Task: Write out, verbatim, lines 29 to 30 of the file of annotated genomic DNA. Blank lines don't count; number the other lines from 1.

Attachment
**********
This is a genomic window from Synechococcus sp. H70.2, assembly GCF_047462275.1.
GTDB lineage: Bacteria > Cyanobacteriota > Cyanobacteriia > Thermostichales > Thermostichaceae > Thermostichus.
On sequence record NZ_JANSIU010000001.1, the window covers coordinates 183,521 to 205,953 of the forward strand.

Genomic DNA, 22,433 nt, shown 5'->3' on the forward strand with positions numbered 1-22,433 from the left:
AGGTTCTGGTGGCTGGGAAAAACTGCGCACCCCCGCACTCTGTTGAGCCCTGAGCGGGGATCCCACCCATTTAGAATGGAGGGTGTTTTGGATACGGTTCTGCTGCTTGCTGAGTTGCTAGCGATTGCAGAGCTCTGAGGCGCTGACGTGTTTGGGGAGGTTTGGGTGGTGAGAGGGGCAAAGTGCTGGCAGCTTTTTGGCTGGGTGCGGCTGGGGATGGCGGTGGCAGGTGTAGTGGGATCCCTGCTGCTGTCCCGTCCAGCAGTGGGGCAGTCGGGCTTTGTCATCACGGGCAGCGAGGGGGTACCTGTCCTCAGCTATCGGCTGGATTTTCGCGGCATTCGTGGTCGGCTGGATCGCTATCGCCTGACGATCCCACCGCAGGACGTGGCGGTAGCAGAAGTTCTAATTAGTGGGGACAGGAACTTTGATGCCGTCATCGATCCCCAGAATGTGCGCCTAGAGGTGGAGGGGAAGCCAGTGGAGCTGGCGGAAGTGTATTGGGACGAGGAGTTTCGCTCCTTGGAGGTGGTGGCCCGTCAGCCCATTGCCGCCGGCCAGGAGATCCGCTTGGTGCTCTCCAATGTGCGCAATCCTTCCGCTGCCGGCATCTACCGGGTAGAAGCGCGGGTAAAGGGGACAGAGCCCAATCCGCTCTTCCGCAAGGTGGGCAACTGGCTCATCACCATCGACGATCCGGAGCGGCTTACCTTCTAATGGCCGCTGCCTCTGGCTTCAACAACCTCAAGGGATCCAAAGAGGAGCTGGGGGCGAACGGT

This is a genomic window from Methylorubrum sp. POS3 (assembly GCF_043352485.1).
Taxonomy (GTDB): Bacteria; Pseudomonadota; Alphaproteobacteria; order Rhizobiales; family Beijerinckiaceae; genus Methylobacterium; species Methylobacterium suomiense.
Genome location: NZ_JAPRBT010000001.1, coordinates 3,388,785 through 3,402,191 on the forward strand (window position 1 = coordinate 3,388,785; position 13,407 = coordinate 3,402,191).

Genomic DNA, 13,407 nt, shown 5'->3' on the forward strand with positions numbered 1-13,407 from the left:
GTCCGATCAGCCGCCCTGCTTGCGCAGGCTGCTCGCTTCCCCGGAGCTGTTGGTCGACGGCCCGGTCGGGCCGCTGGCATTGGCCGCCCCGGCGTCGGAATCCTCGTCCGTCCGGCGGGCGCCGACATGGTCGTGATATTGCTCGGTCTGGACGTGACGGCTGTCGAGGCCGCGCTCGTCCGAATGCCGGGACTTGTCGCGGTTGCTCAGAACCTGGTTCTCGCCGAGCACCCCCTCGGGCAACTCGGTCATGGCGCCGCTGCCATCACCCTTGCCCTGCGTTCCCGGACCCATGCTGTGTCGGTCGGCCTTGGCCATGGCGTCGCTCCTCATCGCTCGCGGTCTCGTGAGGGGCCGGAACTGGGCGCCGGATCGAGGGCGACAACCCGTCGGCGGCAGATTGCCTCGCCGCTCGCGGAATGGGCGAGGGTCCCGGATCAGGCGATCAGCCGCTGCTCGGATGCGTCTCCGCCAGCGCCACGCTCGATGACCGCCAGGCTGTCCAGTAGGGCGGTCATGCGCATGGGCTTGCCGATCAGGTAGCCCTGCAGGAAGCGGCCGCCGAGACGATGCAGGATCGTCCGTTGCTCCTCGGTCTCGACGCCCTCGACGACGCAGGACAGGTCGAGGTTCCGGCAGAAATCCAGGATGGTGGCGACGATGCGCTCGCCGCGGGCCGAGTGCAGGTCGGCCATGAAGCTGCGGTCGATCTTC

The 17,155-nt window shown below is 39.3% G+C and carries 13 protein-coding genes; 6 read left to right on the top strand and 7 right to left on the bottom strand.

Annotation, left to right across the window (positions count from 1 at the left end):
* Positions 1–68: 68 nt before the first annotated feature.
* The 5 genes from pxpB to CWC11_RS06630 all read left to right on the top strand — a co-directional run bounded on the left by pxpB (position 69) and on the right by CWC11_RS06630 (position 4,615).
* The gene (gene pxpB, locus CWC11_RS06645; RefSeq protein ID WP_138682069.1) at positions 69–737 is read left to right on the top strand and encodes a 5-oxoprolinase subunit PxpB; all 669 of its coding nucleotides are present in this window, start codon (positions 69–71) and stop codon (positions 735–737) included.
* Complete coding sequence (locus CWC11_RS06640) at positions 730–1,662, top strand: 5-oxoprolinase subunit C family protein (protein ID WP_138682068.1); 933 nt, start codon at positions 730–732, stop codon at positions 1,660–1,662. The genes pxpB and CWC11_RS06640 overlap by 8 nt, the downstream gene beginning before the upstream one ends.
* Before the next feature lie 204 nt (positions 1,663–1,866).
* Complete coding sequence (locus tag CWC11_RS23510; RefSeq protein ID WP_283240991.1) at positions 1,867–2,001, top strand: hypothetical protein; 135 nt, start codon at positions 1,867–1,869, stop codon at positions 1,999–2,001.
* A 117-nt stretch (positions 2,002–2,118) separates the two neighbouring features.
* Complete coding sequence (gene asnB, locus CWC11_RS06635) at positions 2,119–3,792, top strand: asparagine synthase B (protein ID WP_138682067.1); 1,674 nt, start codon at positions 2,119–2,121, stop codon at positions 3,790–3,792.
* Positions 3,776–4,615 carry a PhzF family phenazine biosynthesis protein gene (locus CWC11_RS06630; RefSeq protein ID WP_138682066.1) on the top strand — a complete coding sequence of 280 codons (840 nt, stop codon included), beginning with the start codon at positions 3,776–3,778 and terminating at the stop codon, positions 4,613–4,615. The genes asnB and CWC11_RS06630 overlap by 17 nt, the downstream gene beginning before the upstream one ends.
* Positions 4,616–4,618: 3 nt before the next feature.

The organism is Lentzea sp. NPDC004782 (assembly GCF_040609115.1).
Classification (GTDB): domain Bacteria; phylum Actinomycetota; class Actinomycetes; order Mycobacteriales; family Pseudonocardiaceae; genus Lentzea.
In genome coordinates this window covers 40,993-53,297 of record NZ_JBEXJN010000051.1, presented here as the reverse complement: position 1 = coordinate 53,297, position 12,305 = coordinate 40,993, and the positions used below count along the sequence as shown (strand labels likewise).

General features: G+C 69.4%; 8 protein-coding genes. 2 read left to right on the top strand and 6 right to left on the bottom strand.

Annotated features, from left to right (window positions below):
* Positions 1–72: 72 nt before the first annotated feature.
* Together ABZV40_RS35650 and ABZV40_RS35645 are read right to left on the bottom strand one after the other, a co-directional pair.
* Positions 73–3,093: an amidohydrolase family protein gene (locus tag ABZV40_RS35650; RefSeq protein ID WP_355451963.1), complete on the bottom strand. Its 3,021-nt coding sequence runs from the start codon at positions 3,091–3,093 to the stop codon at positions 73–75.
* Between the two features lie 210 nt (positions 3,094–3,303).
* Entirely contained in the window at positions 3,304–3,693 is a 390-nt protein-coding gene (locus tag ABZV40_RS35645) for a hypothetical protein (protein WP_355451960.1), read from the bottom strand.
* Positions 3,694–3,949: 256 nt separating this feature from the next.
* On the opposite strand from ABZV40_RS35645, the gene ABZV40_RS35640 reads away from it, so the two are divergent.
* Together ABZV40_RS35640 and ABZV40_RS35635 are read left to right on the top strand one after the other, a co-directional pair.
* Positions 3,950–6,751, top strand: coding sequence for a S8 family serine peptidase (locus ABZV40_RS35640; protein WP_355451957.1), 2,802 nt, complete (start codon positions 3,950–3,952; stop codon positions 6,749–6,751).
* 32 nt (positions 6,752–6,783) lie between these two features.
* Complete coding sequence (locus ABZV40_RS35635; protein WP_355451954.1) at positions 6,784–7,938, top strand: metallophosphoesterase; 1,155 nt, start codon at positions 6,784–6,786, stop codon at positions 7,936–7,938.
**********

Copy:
* Together ABZV40_RS35650 and ABZV40_RS35645 are read right to left on the bottom strand one after the other, a co-directional pair.
* Positions 73–3,093: an amidohydrolase family protein gene (locus tag ABZV40_RS35650; RefSeq protein ID WP_355451963.1), complete on the bottom strand. Its 3,021-nt coding sequence runs from the start codon at positions 3,091–3,093 to the stop codon at positions 73–75.